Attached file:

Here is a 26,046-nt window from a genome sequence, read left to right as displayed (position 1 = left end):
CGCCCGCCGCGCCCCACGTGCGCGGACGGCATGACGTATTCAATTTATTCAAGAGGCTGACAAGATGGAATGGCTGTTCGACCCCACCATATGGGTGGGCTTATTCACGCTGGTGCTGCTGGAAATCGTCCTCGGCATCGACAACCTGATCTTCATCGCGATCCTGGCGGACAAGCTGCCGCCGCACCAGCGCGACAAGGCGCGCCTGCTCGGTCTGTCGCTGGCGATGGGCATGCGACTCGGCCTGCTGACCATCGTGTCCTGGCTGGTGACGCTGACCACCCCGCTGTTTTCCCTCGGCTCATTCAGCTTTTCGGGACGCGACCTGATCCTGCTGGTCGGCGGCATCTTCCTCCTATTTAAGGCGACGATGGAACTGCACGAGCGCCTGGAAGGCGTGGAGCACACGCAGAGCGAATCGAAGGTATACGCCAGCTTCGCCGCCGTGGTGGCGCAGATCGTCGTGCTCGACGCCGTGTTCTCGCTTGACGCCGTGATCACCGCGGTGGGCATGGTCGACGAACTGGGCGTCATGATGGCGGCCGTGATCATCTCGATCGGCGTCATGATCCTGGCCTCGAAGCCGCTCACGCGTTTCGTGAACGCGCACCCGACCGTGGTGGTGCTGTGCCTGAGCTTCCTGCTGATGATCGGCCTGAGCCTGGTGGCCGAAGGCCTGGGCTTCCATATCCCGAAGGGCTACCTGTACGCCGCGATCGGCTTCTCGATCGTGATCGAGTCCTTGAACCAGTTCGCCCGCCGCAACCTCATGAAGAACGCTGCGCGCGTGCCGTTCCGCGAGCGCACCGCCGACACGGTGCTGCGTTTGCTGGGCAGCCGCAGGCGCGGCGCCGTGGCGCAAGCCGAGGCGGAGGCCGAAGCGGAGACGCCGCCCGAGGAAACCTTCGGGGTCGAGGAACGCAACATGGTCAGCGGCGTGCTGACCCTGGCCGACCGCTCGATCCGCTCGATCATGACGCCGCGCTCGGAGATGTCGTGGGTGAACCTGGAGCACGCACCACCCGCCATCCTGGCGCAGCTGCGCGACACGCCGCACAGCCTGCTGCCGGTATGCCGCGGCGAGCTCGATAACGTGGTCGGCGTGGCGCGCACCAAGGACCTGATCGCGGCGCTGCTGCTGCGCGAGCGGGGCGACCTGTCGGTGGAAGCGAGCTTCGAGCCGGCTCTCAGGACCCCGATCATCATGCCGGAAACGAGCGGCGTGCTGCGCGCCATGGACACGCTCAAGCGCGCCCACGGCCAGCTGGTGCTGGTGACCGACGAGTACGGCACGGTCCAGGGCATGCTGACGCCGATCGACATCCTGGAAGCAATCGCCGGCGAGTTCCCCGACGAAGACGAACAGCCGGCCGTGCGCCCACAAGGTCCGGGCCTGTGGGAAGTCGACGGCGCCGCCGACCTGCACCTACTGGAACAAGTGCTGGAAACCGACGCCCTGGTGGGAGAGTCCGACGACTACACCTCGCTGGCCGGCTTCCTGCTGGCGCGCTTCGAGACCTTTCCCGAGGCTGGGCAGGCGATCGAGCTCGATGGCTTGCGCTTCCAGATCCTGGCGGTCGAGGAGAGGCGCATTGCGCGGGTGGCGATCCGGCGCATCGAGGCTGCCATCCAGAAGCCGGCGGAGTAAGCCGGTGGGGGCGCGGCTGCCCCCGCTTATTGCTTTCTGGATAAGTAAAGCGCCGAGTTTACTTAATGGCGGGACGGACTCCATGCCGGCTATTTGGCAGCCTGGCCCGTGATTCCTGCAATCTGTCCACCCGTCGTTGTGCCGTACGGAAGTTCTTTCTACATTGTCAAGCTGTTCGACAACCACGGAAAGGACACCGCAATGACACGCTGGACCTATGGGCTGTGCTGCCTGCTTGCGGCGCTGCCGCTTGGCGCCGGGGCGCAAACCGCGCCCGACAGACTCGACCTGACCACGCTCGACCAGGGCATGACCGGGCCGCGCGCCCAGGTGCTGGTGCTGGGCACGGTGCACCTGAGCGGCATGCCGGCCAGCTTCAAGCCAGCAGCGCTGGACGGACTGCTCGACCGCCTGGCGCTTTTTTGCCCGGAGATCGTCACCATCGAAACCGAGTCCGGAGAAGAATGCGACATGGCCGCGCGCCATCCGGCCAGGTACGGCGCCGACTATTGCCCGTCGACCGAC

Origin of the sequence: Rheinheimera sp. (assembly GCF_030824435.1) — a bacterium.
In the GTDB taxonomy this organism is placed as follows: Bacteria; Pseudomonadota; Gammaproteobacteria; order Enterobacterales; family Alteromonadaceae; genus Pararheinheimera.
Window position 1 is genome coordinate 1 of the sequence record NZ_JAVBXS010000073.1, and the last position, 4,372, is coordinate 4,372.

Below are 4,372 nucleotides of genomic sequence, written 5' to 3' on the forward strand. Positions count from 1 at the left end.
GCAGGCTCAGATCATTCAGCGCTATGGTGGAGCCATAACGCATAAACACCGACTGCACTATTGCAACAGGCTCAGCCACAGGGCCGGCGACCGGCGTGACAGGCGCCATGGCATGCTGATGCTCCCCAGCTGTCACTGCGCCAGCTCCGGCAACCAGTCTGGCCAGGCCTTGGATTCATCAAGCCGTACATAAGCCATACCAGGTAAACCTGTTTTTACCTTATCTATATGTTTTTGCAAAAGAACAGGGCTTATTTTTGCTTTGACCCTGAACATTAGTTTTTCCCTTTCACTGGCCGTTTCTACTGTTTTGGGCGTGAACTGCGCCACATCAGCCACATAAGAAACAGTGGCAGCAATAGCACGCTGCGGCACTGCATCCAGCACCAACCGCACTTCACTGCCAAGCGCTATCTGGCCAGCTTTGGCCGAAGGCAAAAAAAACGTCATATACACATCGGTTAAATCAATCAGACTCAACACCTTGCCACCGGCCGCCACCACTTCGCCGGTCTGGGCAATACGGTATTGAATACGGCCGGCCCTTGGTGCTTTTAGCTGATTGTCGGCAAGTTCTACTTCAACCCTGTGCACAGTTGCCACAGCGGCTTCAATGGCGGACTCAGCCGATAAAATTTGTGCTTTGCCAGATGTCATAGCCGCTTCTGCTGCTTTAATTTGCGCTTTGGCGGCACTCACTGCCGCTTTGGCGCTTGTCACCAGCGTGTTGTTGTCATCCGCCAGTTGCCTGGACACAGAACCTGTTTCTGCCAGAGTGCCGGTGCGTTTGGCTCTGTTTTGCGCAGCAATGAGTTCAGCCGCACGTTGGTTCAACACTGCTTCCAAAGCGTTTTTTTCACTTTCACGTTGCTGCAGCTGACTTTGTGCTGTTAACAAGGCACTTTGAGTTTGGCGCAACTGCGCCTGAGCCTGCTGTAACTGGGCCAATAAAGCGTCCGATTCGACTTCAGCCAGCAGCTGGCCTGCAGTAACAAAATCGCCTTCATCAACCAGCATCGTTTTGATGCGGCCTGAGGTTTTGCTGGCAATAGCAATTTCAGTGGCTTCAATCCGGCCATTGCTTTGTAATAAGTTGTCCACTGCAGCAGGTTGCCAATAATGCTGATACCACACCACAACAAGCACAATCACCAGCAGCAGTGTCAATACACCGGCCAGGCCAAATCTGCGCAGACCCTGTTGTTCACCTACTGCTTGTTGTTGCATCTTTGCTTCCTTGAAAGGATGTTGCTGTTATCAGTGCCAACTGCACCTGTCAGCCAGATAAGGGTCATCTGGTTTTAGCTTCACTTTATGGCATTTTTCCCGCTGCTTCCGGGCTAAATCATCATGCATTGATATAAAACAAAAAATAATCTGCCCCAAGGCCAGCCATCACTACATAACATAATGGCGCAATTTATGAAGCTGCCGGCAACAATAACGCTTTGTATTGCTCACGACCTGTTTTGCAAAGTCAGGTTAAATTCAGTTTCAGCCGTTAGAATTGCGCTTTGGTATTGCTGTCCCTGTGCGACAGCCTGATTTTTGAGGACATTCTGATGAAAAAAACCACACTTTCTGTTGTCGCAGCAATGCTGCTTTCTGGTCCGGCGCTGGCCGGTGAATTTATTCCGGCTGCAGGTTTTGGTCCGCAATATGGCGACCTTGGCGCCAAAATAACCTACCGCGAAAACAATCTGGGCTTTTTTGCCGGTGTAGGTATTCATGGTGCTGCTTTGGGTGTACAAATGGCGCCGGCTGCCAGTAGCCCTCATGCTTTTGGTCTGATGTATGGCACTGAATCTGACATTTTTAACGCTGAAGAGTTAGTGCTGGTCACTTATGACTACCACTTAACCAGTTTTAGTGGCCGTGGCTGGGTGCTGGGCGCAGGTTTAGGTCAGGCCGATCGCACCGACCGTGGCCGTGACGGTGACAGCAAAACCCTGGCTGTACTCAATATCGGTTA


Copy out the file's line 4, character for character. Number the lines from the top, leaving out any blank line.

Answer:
In the GTDB taxonomy this organism is placed as follows: Bacteria; Pseudomonadota; Gammaproteobacteria; order Enterobacterales; family Alteromonadaceae; genus Pararheinheimera.